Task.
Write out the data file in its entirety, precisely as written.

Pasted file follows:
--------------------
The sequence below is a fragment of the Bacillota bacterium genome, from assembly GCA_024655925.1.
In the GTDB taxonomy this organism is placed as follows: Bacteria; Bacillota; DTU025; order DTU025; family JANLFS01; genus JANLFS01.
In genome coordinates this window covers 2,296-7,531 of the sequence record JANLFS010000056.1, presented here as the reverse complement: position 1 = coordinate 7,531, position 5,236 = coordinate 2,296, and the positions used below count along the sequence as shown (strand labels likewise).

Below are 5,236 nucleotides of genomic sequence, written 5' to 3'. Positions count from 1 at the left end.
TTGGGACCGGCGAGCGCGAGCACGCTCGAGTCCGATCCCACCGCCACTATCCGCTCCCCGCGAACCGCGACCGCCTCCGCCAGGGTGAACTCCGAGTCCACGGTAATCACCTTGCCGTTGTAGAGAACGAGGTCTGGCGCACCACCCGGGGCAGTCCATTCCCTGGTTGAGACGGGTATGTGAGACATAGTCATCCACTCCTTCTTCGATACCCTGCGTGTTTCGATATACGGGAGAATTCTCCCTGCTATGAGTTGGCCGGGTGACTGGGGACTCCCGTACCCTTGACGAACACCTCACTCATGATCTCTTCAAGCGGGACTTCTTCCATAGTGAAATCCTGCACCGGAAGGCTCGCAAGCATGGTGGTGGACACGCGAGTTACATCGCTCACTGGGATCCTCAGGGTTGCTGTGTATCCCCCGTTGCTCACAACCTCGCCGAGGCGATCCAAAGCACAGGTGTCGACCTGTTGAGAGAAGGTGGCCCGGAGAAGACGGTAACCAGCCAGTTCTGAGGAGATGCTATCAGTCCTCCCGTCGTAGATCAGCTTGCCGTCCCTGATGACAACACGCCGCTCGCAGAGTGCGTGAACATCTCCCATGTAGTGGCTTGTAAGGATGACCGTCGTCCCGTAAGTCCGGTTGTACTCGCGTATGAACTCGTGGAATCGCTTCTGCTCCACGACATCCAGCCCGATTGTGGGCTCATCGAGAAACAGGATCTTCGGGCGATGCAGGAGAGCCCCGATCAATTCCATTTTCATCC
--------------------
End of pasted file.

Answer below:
The sequence below is a fragment of the Bacillota bacterium genome, from assembly GCA_024655925.1.
In the GTDB taxonomy this organism is placed as follows: Bacteria; Bacillota; DTU025; order DTU025; family JANLFS01; genus JANLFS01.
In genome coordinates this window covers 2,296-7,531 of the sequence record JANLFS010000056.1, presented here as the reverse complement: position 1 = coordinate 7,531, position 5,236 = coordinate 2,296, and the positions used below count along the sequence as shown (strand labels likewise).

Below are 5,236 nucleotides of genomic sequence, written 5' to 3'. Positions count from 1 at the left end.
TTGGGACCGGCGAGCGCGAGCACGCTCGAGTCCGATCCCACCGCCACTATCCGCTCCCCGCGAACCGCGACCGCCTCCGCCAGGGTGAACTCCGAGTCCACGGTAATCACCTTGCCGTTGTAGAGAACGAGGTCTGGCGCACCACCCGGGGCAGTCCATTCCCTGGTTGAGACGGGTATGTGAGACATAGTCATCCACTCCTTCTTCGATACCCTGCGTGTTTCGATATACGGGAGAATTCTCCCTGCTATGAGTTGGCCGGGTGACTGGGGACTCCCGTACCCTTGACGAACACCTCACTCATGATCTCTTCAAGCGGGACTTCTTCCATAGTGAAATCCTGCACCGGAAGGCTCGCAAGCATGGTGGTGGACACGCGAGTTACATCGCTCACTGGGATCCTCAGGGTTGCTGTGTATCCCCCGTTGCTCACAACCTCGCCGAGGCGATCCAAAGCACAGGTGTCGACCTGTTGAGAGAAGGTGGCCCGGAGAAGACGGTAACCAGCCAGTTCTGAGGAGATGCTATCAGTCCTCCCGTCGTAGATCAGCTTGCCGTCCCTGATGACAACACGCCGCTCGCAGAGTGCGTGAACATCTCCCATGTAGTGGCTTGTAAGGATGACCGTCGTCCCGTAAGTCCGGTTGTACTCGCGTATGAACTCGTGGAATCGCTTCTGCTCCACGACATCCAGCCCGATTGTGGGCTCATCGAGAAACAGGATCTTCGGGCGATGCAGGAGAGCCCCGATCAATTCCATTTTCATCC